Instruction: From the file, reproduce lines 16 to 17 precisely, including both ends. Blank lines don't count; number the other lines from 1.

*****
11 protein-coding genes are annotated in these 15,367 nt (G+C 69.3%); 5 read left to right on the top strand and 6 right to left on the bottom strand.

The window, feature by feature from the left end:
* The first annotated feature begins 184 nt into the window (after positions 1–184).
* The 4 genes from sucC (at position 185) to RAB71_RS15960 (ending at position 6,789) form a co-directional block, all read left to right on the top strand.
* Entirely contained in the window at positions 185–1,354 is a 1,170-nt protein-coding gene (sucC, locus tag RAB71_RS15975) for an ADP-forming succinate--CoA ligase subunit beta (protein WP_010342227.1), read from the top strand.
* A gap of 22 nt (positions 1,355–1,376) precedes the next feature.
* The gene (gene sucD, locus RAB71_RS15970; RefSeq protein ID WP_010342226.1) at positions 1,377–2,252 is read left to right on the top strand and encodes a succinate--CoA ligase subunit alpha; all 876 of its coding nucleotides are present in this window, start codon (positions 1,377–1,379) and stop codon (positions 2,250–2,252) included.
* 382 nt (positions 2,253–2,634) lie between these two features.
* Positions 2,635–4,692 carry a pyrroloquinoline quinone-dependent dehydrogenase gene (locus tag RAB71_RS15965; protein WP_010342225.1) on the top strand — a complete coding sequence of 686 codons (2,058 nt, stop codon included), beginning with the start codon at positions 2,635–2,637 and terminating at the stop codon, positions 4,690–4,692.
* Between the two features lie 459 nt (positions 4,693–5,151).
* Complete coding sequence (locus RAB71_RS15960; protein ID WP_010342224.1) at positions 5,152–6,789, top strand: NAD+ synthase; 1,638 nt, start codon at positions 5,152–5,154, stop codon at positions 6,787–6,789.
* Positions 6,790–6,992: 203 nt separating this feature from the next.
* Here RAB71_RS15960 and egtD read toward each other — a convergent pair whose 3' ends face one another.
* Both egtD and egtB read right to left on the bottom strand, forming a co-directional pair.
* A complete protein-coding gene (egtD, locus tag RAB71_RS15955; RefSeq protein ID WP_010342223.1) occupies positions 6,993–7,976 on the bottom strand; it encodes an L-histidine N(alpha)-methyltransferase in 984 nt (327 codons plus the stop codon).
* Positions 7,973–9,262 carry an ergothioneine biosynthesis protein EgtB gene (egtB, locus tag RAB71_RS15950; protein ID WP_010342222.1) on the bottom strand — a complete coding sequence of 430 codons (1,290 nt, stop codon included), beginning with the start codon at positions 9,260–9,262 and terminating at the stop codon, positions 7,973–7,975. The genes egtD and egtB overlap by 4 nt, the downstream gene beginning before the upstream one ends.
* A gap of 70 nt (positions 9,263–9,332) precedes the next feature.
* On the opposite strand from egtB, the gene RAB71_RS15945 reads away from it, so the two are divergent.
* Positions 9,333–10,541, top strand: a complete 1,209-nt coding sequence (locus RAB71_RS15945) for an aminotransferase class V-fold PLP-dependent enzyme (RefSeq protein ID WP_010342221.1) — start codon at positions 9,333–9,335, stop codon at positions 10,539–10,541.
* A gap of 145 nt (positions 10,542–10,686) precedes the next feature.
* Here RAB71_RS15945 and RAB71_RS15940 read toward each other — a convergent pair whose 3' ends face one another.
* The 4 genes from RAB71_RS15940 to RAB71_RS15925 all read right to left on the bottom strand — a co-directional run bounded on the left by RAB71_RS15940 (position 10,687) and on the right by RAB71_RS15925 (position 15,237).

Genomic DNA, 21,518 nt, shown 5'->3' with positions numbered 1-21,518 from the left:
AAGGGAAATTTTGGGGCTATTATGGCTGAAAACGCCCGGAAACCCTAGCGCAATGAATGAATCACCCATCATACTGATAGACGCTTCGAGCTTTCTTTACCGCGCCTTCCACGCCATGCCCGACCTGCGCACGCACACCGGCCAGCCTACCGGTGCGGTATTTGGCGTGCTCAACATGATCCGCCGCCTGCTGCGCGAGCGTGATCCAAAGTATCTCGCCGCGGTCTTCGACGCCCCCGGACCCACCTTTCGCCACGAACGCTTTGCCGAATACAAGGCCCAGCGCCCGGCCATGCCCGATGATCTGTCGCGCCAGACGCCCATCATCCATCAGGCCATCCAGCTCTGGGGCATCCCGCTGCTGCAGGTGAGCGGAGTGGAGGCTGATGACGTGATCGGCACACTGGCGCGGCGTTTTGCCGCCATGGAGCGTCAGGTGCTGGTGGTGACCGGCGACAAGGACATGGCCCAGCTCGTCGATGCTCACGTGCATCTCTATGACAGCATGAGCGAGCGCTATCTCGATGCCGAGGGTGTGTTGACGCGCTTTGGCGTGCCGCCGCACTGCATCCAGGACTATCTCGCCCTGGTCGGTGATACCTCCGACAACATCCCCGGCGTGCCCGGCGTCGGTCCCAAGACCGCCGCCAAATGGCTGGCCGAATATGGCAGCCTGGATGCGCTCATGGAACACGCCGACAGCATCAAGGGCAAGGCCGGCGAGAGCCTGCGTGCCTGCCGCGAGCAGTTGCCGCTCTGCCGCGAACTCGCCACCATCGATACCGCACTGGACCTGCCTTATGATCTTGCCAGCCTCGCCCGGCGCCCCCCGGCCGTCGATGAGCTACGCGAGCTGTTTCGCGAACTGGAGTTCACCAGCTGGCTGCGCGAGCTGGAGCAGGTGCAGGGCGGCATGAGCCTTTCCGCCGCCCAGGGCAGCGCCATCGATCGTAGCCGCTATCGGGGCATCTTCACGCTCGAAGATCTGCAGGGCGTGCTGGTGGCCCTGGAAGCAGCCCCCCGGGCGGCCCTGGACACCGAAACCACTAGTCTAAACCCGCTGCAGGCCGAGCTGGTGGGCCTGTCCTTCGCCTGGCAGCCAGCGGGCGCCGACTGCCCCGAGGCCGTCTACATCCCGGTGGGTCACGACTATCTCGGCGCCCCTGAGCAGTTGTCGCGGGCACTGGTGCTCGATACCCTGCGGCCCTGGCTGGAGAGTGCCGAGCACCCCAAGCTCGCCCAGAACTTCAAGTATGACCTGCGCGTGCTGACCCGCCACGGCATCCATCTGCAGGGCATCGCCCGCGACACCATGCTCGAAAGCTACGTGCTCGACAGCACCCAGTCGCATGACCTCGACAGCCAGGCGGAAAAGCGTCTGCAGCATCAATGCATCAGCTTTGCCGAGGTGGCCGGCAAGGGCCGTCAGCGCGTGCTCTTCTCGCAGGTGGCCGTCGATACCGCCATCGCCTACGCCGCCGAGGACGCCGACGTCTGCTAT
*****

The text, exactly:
* Positions 7,973–9,262 carry an ergothioneine biosynthesis protein EgtB gene (egtB, locus tag RAB71_RS15950; protein ID WP_010342222.1) on the bottom strand — a complete coding sequence of 430 codons (1,290 nt, stop codon included), beginning with the start codon at positions 9,260–9,262 and terminating at the stop codon, positions 7,973–7,975. The genes egtD and egtB overlap by 4 nt, the downstream gene beginning before the upstream one ends.
* A gap of 70 nt (positions 9,263–9,332) precedes the next feature.